20 second summary...
- Get healthy leading up to your vacation with ample rest, relaxation, and moderate exercise.
- Load up on nourishing foods, and even some key supplements to prime your body for optimal health while abroad.
- Be prepared on the plane by packing healthful, satisfying snacks.
- Beat motion sickness with ginger and pressure points.
- Minimize radiation damage by avoiding x-rays as much as possible and counteract the effects with astaxanthin and other foods and supplements high in antioxidents.
- Give your hotel room a quick clean with an all-natural all purpose cleaner if there's a strong toxic smell.
- Stock up the mini-fridge with whole foods from a nearby health store or farmer's market.
- Try new foods and experiment with local flavours!
Get healthy leading up to your vacation
So many people complain about how they get sick as soon as they go on vacation. This is in part because we work extra hard, sleep extra less, and stress extra more before going away, and once our body is able to get into that parasympathetic mode (ie. calm and relaxed), it finally says “ahhh” and allows itself to fight off all those bugs that have been building up in it for weeks, even months. Another reason is that with the build-up of stress, sleepless nights, poor diet and digestion, and the works, our body isn’t as primed to deal with all the new and wacky things it comes into contact with while abroad. In this case I say the best offense is a good defense. Make sure your body is prepared for the ups and down of travel before you even step on the plane (in fact the plane is the biggest hotspot for icky germs thanks to a lovely cross-section of sick society and that delightful recycled air). For the month leading up to a vacation be extra diligent about your wellness regimen. Food, sleep, de-stressing practices, hydration, digestion – it’s super important to have a healthy, happy body so it’s as strong as possible when you expose it to strange bugs, weird cuisine, and new routines.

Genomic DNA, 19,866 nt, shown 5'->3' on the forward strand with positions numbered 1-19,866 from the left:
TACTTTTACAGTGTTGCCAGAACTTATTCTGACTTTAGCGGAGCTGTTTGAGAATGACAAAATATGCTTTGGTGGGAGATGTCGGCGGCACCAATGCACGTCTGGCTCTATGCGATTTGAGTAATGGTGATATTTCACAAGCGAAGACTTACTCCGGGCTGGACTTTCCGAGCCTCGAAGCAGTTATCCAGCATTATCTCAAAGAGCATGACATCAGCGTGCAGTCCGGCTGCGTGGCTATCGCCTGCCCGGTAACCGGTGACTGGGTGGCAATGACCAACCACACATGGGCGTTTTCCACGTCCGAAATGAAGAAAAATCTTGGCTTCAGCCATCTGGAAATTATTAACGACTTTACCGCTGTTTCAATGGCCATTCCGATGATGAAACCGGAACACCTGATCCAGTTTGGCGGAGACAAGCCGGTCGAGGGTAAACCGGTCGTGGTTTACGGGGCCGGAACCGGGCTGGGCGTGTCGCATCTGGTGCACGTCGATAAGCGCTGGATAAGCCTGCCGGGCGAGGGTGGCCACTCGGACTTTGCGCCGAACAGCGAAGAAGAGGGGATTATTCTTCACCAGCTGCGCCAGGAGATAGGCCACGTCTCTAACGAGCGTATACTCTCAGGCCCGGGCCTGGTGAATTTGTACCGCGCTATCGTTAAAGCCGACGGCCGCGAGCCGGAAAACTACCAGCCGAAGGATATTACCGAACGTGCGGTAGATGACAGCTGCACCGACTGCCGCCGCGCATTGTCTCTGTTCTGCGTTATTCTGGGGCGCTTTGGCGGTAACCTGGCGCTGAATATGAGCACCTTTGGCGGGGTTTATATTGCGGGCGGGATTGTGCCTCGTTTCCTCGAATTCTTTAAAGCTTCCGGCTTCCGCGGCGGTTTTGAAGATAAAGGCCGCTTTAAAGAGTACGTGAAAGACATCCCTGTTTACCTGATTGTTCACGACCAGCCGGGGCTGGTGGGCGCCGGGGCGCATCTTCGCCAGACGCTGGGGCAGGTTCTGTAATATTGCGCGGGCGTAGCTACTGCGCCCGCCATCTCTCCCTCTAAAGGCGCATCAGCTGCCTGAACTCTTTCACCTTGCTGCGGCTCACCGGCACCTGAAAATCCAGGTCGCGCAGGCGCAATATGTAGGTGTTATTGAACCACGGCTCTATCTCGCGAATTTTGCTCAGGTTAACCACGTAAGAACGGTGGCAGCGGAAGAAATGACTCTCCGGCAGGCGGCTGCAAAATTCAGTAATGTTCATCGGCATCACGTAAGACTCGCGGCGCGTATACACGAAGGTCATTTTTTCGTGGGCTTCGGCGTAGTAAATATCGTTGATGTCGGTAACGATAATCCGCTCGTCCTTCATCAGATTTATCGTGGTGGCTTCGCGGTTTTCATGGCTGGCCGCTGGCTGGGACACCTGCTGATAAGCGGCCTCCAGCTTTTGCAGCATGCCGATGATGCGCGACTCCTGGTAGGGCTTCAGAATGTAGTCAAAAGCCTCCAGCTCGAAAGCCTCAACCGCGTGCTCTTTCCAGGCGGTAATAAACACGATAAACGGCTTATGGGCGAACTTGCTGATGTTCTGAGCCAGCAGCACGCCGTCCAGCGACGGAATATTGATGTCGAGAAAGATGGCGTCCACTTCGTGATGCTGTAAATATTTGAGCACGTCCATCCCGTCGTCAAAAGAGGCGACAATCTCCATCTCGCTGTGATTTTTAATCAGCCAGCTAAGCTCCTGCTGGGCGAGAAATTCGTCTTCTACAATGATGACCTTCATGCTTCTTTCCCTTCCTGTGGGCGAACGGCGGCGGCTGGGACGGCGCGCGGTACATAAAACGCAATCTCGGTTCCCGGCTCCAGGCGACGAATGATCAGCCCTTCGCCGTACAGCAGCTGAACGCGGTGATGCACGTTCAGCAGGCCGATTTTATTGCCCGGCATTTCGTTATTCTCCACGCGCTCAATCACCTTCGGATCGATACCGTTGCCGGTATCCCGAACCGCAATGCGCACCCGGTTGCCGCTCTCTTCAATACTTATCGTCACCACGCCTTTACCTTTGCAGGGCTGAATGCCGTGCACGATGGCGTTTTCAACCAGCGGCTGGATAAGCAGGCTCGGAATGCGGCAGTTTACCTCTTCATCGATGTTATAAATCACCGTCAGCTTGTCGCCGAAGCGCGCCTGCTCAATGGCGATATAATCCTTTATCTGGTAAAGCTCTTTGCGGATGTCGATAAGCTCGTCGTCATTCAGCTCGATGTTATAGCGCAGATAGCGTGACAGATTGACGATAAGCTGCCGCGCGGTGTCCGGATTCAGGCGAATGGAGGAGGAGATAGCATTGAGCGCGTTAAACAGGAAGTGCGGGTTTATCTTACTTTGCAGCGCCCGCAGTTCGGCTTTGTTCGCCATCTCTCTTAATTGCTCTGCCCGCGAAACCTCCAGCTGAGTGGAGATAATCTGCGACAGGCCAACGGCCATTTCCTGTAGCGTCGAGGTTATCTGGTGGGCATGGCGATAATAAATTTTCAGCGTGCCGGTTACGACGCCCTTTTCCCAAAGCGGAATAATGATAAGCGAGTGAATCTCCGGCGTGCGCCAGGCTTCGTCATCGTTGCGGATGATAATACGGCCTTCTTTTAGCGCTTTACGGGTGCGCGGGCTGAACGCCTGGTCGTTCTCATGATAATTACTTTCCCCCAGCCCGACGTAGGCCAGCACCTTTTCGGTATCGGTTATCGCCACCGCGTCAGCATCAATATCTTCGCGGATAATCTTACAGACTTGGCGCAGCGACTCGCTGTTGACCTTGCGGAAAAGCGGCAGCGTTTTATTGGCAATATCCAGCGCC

Load up on nutrients
In a similar vein, you also want to be readying your body with some added boosters before you jet away. Vitamin D is the elixir of life. It helps with mood, energy, and of course immunity. Not only that, buts it’s a natural defence against sunburns. Countless studies have shown that if you mega-dose with quality vitamin D3 before going somewhere sunny, it will actually help prevent sunburns and sunstrokes. Why? Well often those two annoying side-effects of tropical vacays are due to essential fatty acid imbalances and vitamin D deficiency in the first place. Taking the right EFA’s for your body (so fish oils etc.) can also help. Another important primer for pre-vacation success is strengthening your gut with probiotics. In fact, it’s important to take them with you as well to keep your GI tract as strong as possible as it meets new foods and the various pathogens that come with them.
Be prepared on the plane
Pack food with you! I REPEAT: pack food with you! Not only is airplane food getting more and more expensive and scarce, but it’s gross. And bad for you! Here are some of my favourite snacks for the plane…
- Raw Fruit + Nut bars
- Nutty Crunchy Fudgey Protein Bars
- …or simply nut and fried fruit mixes
- Thumbprint Jam Cookies
- Kitchen Sink Cookies
- Almond-y Chickpea Blondies
- Superfood Chocolate Bark
- Overnight Chia Pudding (portioned into small jars or Tupperware)
- Grain-free Chicken Tenders
- Hard boiled eggs (who cares what your neighbours think)
- Jerky (pure though…not the crappy stuff)
- Epic Bars and Bites
- Lara Bars
Beat motion sickness
Ginger, ginger, and more ginger! Take it in tea form, chew on some ginger root if you can handle it, or take a supplement. Just don’t do those sugar-filled candies. Sugar will kill whatever immune system you have hanging on for dear life during the plane ride, and will send your gut through a real tail-spin too. Peppermint and chamomile tea also help with motion sickness. You can also try this pressure point trick…